Core facilities and special collaborative research programs
Director: Dr. Raju Kucherlapati
Launched in Fall 2001, supports genetics and genomics in research and clinical medicine. The HPCGG has enabling genomics technologies for a wide range of research projects. The HPCGG also operates the Laboratory for Molecular Medicine, a CLIA laboratory capable of performing molecular tests and developing validated assays in collaboration with investigators. Because of its extensive infrastructure and organization, the HPCGG is able to integrate multiple approaches and sizes of projects easily.
The HPCGG welcomes inquiries from DF/HCC investigators about any aspects of its services. More detailed information about HPCGG and contacts may be found at: www.hpcgg.org.
HPCGG Infrastructure Available-Created to Facilitate High-Throughput Genomics Research:
- Genotyping Facility: Affymetrix, Illumina Bead Station, Sequenom, and TaqMan
- Microarray Facility: Affymetrix, CGH, DNA arrays, Bioinformatics Analysis
- Proteomics Facility: LCQ and LTQ-FT Mass Spectrometry, Sample Preparation Platforms
- High-Throughput Sequence Analysis and Resequencing
- Sample Management: DNA Extraction, Cell Line Transformation, Storage
- Gene Modification Facility
- Consultation on Experimental Design
- Extensive IT Infrastructure and LIMS for Project Management
Director: David Beier, MD, PhD
The Mutation Mapping and Developmental Analysis Project (MMDAP; Brigham and Women’s Hospital, Harvard Medical School), together with the Harvard Partners Center for Genetics and Genomics (HPCGG) and the Broad Institute of MIT and Harvard, offers both whole genome and custom mouse SNP genotyping. This service’s fixed whole genome panels are suitable for mapping monogenic mutations, modifier loci, quantitative trait loci, and loss-of-heterozygosity loci, as well as for investigating strain contamination and congenic strain generation. Custom genotyping panels are ideally suited for high-resolution or chromosome-specific mapping projects. Contact Jennifer Moran, PhD, at 617-525-4720 or email@example.com for pricing information or questions.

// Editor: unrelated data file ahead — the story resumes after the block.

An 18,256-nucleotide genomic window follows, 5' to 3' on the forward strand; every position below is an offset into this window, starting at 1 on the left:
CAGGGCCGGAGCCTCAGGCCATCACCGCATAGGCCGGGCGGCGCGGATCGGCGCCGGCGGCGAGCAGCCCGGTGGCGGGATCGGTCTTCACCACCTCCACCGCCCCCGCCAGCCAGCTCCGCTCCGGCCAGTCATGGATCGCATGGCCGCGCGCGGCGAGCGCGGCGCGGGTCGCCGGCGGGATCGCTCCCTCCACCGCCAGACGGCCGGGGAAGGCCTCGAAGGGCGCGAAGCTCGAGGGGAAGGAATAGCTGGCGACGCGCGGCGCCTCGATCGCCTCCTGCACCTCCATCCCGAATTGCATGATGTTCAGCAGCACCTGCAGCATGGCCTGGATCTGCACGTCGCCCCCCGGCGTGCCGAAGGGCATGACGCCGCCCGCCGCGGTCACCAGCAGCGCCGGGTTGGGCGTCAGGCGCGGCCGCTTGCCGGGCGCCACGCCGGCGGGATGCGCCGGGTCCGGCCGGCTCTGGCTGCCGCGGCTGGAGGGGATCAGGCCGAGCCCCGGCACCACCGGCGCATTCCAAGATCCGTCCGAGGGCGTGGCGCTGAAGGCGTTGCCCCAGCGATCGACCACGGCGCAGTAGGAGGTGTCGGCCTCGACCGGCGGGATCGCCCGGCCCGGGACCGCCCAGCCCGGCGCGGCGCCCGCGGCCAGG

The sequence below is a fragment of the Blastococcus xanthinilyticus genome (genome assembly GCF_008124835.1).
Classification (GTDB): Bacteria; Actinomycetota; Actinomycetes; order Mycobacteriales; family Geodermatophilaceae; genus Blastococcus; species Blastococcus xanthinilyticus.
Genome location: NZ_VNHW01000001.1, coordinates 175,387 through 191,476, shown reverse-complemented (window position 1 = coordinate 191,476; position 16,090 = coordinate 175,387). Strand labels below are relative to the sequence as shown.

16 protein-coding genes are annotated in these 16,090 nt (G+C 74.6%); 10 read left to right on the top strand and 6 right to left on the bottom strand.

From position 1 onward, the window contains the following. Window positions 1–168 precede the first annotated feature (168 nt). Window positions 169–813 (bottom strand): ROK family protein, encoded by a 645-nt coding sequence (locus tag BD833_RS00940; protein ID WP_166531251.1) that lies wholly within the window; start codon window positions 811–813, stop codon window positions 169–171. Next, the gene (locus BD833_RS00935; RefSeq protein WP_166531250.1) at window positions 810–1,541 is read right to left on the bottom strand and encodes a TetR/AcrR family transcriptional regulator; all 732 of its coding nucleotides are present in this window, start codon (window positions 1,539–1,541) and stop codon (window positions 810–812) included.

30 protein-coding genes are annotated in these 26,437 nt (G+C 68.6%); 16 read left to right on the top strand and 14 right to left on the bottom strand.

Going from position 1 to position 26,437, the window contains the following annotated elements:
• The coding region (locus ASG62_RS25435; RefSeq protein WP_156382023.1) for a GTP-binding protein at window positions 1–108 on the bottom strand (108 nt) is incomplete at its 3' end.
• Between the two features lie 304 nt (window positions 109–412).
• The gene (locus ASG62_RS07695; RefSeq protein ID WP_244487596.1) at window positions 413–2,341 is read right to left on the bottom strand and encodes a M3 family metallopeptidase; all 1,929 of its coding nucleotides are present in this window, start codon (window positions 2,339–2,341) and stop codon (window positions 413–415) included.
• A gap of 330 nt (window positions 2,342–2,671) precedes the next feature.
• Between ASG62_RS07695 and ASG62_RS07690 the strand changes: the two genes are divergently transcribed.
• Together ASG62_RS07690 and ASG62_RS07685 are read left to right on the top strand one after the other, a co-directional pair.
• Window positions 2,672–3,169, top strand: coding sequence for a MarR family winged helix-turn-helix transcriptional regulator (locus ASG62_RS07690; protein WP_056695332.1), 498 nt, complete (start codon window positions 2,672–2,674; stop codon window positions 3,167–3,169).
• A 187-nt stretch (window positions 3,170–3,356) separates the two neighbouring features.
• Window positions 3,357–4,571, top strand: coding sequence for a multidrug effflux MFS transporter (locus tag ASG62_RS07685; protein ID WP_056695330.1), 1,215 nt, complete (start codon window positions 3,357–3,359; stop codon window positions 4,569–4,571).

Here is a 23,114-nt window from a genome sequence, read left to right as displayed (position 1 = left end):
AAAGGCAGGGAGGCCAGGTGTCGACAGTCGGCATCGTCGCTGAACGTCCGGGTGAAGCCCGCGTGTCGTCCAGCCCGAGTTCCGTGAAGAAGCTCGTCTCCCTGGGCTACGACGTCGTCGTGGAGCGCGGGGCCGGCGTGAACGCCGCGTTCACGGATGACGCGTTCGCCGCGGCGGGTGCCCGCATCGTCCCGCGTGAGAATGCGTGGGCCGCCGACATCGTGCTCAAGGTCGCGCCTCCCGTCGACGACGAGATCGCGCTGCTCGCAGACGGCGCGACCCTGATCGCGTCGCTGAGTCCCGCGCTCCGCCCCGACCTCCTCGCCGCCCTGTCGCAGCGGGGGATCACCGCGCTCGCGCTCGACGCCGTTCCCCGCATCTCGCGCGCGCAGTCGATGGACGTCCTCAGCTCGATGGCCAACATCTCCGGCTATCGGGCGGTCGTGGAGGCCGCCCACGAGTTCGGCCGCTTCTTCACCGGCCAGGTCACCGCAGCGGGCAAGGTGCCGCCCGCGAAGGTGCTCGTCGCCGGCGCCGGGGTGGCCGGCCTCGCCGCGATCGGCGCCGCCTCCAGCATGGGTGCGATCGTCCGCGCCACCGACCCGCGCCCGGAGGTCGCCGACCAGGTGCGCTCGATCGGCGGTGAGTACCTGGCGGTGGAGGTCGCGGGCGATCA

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Dr. George Church’s lab has developed a genome resequencing technology that employs digital microfluidic microscopes. This "Polony" method is described in Science 309(5741):1728-32. Related tools for haplotyping, locating breakpoints, and assessing DNA copy number changes are linked from our web page. This lab also has resources for large-scale DNA synthesis, mass spectrometry quantitation and high-throughput cell assay image analysis software.
Dr. Marc Vidal’s Lab. To address how complex cellular systems relate to biology, this lab takes the approach, at the scale of the whole proteome, of experimentally modeling protein-protein interaction, or “interactome” networks, then integrating the resulting interactome maps with other types of functional genomics information. The lab’s goal is to uncover the local and global features underlying the organization of interactome networks and how these organizational features are disrupted in human cancer and other diseases.
Recent progress includes the generation of proteome-scale drafts of interactome maps for C. elegans and human; the integration of interactome networks with dynamic functional information for several biological processes in C. elegans; and the characterization of the principle of modularity and of the effects of limited sampling in interactome networks of the yeast S. cerevisiae.
As a specific example of how effective network integration can be, analysis of a breast cancer network generated by functional integration uncovered a heretofore unappreciated functional association between the BRCA1 breast cancer gene and a novel component of the centrosome, a microtubule organelle responsible for proper segregation of chromosomes at cell division.
The Vidal Laboratory
The Center for Cancer Systems Biology
Dr. Leonard Zon’s laboratory focuses on the developmental biology of hematopoiesis and cancer. Over the past five years, this lab has collected over 30 mutants affecting the hematopoietic system. Some of the mutants represent excellent animal models of human disease; for example, the isolation of the ferroportin iron transporter was based on a mutant zebrafish and subsequently was shown to be mutated in patients with iron overload disorders.
The mutants also represent interesting key regulatory steps in the development of stem cells. Recently, a mutant was found that lacked blood stem cells and the mutated gene proved to be a caudal related homeoprotein called CDX4. A Cdx-hox pathway was found to participate in early hematopoietic stem cell development, and overexpression of CDX4 leads to ectopic blood development within the zebrafish embryo and in mouse embryonic stem cells.
The lab has recently developed hematopoietic cell transplantation for the zebrafish using blood cells labeled with green fluorescent protein and DSred. We were able to image the hematopoietic cells as they migrate to the marrow and to the thymus.
The laboratory has also developed zebrafish models of cancer. A screen for cell cycle mutants found 19 mutants; some of these mutants get cancer at a very high rate as heterozygotes based on a carcinogenesis assay. The mutant genes appear to be new cancer genes and we have used small molecules in a chemical suppressor gene to find chemicals that bypass the mutant cell cycle problem. We also have generated a melanoma model in the zebrafish system using transgenics—transgenic fish get nevi, and in a combination with a p53 mutant fish develop melanomas.